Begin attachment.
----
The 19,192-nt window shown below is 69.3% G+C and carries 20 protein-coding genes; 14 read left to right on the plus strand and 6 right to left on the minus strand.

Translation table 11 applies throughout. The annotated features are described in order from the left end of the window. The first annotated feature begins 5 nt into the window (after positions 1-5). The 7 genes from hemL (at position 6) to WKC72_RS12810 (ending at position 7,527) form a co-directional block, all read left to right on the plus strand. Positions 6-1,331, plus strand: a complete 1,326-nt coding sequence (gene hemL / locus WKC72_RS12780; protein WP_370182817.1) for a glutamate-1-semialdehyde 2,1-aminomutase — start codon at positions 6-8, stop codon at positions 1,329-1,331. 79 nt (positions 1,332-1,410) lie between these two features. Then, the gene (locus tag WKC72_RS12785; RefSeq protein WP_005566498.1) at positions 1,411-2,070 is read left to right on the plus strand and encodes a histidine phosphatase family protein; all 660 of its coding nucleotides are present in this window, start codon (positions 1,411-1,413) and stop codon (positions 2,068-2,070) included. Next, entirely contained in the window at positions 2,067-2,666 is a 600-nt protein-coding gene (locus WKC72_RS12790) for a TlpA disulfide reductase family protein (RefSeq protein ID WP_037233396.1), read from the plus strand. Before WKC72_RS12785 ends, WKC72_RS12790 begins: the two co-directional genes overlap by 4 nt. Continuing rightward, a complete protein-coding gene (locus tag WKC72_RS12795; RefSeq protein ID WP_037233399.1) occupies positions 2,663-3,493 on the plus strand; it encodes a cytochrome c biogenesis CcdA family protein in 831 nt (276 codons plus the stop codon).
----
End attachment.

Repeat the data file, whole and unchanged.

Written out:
The 19,192-nt window shown below is 69.3% G+C and carries 20 protein-coding genes; 14 read left to right on the plus strand and 6 right to left on the minus strand.

Translation table 11 applies throughout. The annotated features are described in order from the left end of the window. The first annotated feature begins 5 nt into the window (after positions 1-5). The 7 genes from hemL (at position 6) to WKC72_RS12810 (ending at position 7,527) form a co-directional block, all read left to right on the plus strand. Positions 6-1,331, plus strand: a complete 1,326-nt coding sequence (gene hemL / locus WKC72_RS12780; protein WP_370182817.1) for a glutamate-1-semialdehyde 2,1-aminomutase — start codon at positions 6-8, stop codon at positions 1,329-1,331. 79 nt (positions 1,332-1,410) lie between these two features. Then, the gene (locus tag WKC72_RS12785; RefSeq protein WP_005566498.1) at positions 1,411-2,070 is read left to right on the plus strand and encodes a histidine phosphatase family protein; all 660 of its coding nucleotides are present in this window, start codon (positions 1,411-1,413) and stop codon (positions 2,068-2,070) included. Next, entirely contained in the window at positions 2,067-2,666 is a 600-nt protein-coding gene (locus WKC72_RS12790) for a TlpA disulfide reductase family protein (RefSeq protein ID WP_037233396.1), read from the plus strand. Before WKC72_RS12785 ends, WKC72_RS12790 begins: the two co-directional genes overlap by 4 nt. Continuing rightward, a complete protein-coding gene (locus tag WKC72_RS12795; RefSeq protein ID WP_037233399.1) occupies positions 2,663-3,493 on the plus strand; it encodes a cytochrome c biogenesis CcdA family protein in 831 nt (276 codons plus the stop codon).